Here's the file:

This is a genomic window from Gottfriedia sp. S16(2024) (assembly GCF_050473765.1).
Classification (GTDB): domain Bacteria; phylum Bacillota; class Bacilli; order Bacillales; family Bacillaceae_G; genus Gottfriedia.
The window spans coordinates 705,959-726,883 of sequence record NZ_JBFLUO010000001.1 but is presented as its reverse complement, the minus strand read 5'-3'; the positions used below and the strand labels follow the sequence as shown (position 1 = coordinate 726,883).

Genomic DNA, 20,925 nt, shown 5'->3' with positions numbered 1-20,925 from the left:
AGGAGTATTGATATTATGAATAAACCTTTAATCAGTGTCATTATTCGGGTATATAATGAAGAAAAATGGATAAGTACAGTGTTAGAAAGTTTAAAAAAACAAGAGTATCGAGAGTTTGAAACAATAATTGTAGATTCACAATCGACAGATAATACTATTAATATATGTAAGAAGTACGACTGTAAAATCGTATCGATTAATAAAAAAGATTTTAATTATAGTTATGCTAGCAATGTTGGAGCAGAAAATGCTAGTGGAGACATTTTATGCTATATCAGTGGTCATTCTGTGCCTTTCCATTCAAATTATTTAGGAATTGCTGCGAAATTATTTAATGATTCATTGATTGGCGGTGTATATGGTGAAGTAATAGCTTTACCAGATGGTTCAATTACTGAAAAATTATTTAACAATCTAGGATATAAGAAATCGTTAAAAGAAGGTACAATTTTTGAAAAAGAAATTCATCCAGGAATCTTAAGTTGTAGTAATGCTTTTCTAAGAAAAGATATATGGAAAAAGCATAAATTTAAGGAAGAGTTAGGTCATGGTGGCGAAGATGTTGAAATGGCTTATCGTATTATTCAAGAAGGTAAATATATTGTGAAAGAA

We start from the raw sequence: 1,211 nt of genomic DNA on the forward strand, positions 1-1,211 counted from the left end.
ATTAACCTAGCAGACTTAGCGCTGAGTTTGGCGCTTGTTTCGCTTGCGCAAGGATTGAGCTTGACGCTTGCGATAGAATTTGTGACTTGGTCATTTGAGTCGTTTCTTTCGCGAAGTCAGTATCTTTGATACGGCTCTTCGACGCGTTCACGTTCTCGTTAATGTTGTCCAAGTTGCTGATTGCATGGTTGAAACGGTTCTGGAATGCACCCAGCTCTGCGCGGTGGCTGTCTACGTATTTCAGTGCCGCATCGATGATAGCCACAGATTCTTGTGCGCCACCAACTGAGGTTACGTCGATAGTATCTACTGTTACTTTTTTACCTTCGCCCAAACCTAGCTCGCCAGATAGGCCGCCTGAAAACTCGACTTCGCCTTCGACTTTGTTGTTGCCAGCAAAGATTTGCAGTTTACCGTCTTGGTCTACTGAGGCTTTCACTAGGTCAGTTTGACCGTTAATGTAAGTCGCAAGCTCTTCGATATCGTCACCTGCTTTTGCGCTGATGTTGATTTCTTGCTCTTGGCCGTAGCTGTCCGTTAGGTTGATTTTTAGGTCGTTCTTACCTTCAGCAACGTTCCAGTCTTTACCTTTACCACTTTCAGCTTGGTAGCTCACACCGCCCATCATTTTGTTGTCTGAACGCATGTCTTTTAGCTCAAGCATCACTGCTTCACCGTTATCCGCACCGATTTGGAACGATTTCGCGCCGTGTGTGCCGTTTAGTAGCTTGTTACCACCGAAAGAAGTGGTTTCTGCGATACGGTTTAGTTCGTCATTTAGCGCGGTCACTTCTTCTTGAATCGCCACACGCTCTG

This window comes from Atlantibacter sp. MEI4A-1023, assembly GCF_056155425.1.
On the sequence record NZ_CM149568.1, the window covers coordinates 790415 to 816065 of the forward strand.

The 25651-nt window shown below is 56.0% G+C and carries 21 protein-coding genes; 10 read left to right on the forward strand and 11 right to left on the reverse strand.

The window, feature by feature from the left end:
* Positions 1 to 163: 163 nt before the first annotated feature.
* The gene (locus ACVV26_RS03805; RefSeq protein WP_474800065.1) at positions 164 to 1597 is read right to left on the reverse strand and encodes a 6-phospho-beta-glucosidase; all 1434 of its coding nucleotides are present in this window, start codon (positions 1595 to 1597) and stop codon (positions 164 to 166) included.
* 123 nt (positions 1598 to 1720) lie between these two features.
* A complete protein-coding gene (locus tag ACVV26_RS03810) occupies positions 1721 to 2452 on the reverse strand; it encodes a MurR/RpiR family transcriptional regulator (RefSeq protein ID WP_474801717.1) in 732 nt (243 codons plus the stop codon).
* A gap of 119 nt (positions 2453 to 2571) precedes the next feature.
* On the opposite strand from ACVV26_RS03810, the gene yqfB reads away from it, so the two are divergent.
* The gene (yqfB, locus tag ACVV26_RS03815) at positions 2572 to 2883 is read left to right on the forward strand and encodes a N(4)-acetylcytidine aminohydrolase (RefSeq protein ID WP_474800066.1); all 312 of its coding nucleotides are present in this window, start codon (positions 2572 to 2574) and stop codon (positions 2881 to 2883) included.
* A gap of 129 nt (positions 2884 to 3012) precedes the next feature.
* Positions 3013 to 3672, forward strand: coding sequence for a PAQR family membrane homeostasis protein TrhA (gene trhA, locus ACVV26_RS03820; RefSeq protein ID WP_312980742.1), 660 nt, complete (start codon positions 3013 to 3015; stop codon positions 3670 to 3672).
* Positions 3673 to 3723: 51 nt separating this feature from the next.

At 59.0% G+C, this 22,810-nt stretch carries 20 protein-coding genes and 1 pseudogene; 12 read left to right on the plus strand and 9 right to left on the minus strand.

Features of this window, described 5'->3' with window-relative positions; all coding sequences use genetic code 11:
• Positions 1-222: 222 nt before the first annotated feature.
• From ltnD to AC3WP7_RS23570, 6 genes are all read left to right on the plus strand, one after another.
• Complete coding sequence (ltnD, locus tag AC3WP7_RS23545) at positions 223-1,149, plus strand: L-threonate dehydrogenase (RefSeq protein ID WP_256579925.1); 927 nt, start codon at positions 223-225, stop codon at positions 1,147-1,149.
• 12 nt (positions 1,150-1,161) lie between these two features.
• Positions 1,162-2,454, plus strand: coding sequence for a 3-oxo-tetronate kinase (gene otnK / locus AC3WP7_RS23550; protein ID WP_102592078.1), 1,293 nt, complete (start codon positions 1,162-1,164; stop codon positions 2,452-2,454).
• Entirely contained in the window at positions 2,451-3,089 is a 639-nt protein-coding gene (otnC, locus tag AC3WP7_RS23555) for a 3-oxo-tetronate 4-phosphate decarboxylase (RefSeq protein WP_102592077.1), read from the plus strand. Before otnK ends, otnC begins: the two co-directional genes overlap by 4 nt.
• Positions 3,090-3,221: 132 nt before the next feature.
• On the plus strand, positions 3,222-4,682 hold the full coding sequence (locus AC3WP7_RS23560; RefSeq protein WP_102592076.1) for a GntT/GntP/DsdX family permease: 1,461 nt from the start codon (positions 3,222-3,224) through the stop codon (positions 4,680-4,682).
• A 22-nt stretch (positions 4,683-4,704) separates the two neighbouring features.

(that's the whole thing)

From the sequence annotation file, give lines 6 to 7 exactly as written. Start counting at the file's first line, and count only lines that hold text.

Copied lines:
We start from the raw sequence: 1,211 nt of genomic DNA on the forward strand, positions 1-1,211 counted from the left end.
ATTAACCTAGCAGACTTAGCGCTGAGTTTGGCGCTTGTTTCGCTTGCGCAAGGATTGAGCTTGACGCTTGCGATAGAATTTGTGACTTGGTCATTTGAGTCGTTTCTTTCGCGAAGTCAGTATCTTTGATACGGCTCTTCGACGCGTTCACGTTCTCGTTAATGTTGTCCAAGTTGCTGATTGCATGGTTGAAACGGTTCTGGAATGCACCCAGCTCTGCGCGGTGGCTGTCTACGTATTTCAGTGCCGCATCGATGATAGCCACAGATTCTTGTGCGCCACCAACTGAGGTTACGTCGATAGTATCTACTGTTACTTTTTTACCTTCGCCCAAACCTAGCTCGCCAGATAGGCCGCCTGAAAACTCGACTTCGCCTTCGACTTTGTTGTTGCCAGCAAAGATTTGCAGTTTACCGTCTTGGTCTACTGAGGCTTTCACTAGGTCAGTTTGACCGTTAATGTAAGTCGCAAGCTCTTCGATATCGTCACCTGCTTTTGCGCTGATGTTGATTTCTTGCTCTTGGCCGTAGCTGTCCGTTAGGTTGATTTTTAGGTCGTTCTTACCTTCAGCAACGTTCCAGTCTTTACCTTTACCACTTTCAGCTTGGTAGCTCACACCGCCCATCATTTTGTTGTCTGAACGCATGTCTTTTAGCTCAAGCATCACTGCTTCACCGTTATCCGCACCGATTTGGAACGATTTCGCGCCGTGTGTGCCGTTTAGTAGCTTGTTACCACCGAAAGAAGTGGTTTCTGCGATACGGTTTAGTTCGTCATTTAGCGCGGTCACTTCTTCTTGAATCGCCACACGCTCTG